DETROIT (AP) — A man charged with threatening the lives of Jewish Michigan public officials on Twitter was returned to jail Friday after declining to oppose the government’s request that he remain in custody while his case winds through court.
The hearing for Jack Carpenter III lasted just minutes in federal court in Detroit. He agreed to detention but, through his attorney, also submitted a document challenging jurisdiction over him.
Defense lawyer Jean Pierre Nogues declined to comment outside court. The next hearing was set for March 15.
The FBI said Carpenter of Tipton, Michigan, was in Texas when he tweeted on February 17 that he was returning “to carry out the punishment of death to anyone” who is Jewish in Michigan government “if they don’t leave, or confess, and now that kind of problem.”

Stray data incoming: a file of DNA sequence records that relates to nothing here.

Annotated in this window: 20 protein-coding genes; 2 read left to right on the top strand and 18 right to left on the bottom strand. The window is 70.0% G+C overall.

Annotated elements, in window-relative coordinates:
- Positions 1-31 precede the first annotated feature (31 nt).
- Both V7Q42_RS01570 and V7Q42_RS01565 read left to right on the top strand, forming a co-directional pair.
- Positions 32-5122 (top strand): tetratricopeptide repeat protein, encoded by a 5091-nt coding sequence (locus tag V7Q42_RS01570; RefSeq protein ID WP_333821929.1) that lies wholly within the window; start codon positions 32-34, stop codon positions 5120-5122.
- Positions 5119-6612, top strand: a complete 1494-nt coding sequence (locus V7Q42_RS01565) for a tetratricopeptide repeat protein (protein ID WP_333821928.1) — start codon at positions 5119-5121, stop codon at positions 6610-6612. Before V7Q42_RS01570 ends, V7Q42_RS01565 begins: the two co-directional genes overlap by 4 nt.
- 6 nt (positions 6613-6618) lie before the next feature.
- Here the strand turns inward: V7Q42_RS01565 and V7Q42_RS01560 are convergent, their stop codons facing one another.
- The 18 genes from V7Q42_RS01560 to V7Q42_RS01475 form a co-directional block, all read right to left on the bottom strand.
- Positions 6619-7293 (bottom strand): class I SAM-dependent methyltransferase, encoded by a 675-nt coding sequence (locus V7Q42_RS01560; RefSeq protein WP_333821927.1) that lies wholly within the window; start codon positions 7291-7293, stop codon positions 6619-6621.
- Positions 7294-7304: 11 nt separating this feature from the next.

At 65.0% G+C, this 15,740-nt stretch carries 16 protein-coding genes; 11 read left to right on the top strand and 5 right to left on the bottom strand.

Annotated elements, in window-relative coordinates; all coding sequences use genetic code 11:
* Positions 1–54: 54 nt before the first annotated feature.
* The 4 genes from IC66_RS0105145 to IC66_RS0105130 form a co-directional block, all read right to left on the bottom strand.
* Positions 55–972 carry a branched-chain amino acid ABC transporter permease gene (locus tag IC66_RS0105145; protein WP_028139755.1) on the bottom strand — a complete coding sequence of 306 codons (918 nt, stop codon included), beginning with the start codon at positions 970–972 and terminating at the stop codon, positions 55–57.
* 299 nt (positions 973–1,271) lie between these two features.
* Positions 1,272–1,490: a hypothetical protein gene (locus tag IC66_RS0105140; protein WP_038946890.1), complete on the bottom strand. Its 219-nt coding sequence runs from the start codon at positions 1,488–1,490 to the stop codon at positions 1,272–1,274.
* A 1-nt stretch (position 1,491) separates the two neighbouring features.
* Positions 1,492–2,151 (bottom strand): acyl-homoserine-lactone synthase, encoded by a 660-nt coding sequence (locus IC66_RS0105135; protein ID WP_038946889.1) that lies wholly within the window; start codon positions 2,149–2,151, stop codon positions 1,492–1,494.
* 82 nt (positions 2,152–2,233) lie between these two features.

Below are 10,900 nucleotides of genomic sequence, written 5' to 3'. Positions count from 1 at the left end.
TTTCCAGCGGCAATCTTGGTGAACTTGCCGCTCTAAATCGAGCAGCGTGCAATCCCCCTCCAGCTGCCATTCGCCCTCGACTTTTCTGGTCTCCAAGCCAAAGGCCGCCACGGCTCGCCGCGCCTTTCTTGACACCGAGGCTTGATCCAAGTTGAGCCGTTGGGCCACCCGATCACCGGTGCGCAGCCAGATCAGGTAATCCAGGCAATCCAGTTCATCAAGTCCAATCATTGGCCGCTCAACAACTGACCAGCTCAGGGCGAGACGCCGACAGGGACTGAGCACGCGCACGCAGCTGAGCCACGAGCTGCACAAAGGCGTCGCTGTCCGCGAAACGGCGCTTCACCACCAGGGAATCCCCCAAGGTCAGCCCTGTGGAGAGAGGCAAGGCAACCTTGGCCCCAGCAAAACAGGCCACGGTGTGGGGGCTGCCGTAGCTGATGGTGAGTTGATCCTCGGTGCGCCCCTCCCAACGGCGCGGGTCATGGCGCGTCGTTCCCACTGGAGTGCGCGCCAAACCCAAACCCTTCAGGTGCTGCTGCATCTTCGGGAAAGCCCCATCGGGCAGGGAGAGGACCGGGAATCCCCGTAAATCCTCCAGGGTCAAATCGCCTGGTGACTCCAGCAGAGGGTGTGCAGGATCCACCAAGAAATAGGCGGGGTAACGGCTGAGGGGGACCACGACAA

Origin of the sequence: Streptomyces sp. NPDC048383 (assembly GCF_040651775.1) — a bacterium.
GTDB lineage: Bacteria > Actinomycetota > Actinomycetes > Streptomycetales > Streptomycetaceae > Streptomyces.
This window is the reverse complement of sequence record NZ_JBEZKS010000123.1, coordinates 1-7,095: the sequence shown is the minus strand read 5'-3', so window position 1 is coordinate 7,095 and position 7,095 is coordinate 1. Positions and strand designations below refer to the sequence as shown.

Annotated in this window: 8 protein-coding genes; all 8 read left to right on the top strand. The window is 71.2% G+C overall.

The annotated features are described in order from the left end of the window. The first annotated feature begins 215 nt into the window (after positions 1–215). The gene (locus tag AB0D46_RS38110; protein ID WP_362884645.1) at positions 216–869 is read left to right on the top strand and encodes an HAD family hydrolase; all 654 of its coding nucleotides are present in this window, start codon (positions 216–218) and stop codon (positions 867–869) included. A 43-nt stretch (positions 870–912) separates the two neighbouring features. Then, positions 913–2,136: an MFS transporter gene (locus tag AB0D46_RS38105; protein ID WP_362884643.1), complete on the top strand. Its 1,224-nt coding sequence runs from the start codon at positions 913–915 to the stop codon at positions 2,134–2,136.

Carpenter, 41, also declared a new country — “New Israel” — around his home, according to the criminal complaint.
Investigators said he had firearms and ammunition in his vehicle.
The FBI hasn’t publicly identified the state officials, but Attorney General Dana Nessel said Carpenter wanted to kill her. She described him as a “mentally disturbed man.”
A Michigan lawmaker who is Jewish said she and two others who are Jewish were informed by the FBI about Carpenter’s arrest.
“You’re getting threats constantly… It didn’t really affect me probably like it should because I’ve been dealing with extremism and antisemitism since October, November,” said Rep. Samantha Steckloff, a Democrat from suburban Detroit.
She said threats took off last year when Ye, the artist formerly known as Kanye West, made antisemitic comments in interviews and on social media. Ye has expressed some regret.
Democratic Rep. Noah Arbit said he won’t be bullied from serving his district. Democratic Sen. Jeremy Moss was also contacted by the FBI.
“The Jews in the House will never back down,” Arbit said on Twitter.